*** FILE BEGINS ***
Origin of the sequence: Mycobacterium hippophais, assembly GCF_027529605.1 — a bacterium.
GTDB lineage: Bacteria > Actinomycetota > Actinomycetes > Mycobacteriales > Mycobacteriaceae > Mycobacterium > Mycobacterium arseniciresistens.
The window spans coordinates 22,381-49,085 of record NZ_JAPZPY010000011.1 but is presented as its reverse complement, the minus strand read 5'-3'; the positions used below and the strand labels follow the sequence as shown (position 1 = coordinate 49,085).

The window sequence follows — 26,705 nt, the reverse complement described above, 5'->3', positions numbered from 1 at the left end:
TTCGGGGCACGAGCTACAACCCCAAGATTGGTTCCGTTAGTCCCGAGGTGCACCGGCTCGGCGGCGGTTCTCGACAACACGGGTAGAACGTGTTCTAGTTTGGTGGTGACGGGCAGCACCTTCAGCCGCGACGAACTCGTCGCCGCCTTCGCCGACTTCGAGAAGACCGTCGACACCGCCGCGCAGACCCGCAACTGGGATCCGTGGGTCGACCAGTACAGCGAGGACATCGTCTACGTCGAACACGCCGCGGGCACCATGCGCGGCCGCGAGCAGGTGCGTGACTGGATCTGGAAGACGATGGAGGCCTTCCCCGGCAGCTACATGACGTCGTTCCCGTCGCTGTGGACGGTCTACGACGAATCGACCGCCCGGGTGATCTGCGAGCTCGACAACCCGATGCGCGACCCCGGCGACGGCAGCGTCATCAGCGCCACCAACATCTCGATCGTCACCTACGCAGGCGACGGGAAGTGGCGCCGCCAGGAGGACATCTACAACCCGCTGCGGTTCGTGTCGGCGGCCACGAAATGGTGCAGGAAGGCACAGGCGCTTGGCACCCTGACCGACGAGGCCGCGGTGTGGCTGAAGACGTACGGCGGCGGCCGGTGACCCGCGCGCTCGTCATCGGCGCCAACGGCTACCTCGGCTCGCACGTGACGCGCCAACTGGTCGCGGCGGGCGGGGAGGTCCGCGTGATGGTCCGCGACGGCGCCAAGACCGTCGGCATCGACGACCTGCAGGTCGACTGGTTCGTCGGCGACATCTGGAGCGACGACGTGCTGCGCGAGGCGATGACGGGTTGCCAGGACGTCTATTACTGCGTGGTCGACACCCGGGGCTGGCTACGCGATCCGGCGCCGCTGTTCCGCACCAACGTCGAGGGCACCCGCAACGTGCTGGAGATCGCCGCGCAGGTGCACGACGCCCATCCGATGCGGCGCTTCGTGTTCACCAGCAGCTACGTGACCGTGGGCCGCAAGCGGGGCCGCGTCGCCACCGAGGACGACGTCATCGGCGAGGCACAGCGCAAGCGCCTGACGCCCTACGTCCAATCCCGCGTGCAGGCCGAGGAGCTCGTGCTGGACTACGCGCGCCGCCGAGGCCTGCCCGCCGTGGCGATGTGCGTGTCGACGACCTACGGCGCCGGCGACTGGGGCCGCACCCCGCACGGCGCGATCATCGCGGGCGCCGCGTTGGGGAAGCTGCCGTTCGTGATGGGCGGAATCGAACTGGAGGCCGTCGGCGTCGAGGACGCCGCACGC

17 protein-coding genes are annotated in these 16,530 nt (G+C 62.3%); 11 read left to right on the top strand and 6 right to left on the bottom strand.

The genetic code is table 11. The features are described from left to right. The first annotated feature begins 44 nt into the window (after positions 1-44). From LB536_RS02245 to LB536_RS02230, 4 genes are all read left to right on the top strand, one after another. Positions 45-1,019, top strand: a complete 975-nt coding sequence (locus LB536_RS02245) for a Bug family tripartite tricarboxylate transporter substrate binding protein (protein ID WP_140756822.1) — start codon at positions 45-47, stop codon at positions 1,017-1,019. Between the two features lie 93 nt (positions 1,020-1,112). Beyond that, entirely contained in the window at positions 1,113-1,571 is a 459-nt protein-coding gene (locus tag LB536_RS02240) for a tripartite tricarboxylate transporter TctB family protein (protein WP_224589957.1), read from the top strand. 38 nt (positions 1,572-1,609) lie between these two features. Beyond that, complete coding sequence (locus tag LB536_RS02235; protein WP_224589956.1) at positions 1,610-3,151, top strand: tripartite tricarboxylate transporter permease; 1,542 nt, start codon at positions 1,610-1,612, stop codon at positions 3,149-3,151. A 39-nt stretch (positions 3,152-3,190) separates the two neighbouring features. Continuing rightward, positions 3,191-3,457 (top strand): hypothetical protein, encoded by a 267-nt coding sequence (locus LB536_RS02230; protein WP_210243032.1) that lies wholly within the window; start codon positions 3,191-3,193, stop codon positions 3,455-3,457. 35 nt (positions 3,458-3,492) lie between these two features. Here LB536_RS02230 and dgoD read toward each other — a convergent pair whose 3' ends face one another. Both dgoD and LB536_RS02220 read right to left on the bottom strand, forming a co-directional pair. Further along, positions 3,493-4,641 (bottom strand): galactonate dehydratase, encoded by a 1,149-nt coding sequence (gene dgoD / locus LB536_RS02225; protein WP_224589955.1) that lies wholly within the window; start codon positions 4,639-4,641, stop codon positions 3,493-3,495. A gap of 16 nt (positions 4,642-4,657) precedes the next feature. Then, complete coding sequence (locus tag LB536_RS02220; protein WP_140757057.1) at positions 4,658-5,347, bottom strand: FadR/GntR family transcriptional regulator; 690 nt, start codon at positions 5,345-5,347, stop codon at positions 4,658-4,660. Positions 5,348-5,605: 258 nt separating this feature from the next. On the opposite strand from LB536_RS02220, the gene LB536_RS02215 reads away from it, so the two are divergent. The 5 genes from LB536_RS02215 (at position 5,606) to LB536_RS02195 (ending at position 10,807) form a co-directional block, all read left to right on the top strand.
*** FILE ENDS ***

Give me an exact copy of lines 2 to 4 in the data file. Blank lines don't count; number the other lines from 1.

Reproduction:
GTDB lineage: Bacteria > Actinomycetota > Actinomycetes > Mycobacteriales > Mycobacteriaceae > Mycobacterium > Mycobacterium arseniciresistens.
The window spans coordinates 22,381-49,085 of record NZ_JAPZPY010000011.1 but is presented as its reverse complement, the minus strand read 5'-3'; the positions used below and the strand labels follow the sequence as shown (position 1 = coordinate 49,085).

The window sequence follows — 26,705 nt, the reverse complement described above, 5'->3', positions numbered from 1 at the left end: